There was a hearing scheduled this Tuesday (20 December) whereby I believe the plan was to try and get Judge Sabraw to formally endorse the settlement and thereby end the litigation. Our attorneys were present at the hearing pressing for our right to become involved, since it is actually our mining rights on the table. They also pressed the judge to not endorse the settlement between DFG and the Karuks.

Because of our pending Motion to Intervene, Judge Sabraw chose to not adopt the proposed settlement. Instead, she scheduled January 26, 2006 to hear our Intervention Motion and also to hold a hearing on the proposed settlement/joint stipulation for entry of judgment. We have until January 10, 2006 to file an Opposition to the Settlement. Our attorneys are already working on it.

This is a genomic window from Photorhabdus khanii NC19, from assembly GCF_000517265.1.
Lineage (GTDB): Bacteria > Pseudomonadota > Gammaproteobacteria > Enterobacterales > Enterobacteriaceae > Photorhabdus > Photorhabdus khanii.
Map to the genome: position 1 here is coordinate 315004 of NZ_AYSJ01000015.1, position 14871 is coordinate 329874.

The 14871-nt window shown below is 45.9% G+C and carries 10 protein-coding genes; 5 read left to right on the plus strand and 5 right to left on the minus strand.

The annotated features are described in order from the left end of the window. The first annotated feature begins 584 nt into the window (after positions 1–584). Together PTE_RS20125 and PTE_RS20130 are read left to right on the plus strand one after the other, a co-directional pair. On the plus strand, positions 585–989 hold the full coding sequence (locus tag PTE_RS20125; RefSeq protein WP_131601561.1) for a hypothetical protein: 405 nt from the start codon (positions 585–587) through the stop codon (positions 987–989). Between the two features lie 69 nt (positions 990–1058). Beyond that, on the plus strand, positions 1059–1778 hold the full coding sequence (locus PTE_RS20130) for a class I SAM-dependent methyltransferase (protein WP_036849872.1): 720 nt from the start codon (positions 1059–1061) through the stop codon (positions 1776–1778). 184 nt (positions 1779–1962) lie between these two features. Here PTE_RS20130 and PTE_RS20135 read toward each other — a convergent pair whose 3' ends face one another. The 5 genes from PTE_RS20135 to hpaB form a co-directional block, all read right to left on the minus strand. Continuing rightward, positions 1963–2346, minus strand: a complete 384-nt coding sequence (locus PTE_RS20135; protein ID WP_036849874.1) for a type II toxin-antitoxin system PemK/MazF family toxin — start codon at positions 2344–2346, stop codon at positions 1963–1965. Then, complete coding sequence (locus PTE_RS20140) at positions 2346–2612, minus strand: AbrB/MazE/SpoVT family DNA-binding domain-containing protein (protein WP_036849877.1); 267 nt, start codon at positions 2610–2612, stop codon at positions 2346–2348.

We got in by the skin of out teeth on this one, you guys; just made it! Incredible how fast we organized to get competent attorneys representing our interests in this situation! We should acknowledge ourselves for doing good so far in this. But it is not over yet!

Please keep thinking up ideas on legal fund-raising, because we are running up a pretty big tab!! We don’t have any other choice!

I hope to post a copy of the Settlement Agreement between DFG and the Karuks real soon. I’m still waiting to receive a copy.

Thanks a lot for being there you guys!!

Keep your chins up,

Dave Mack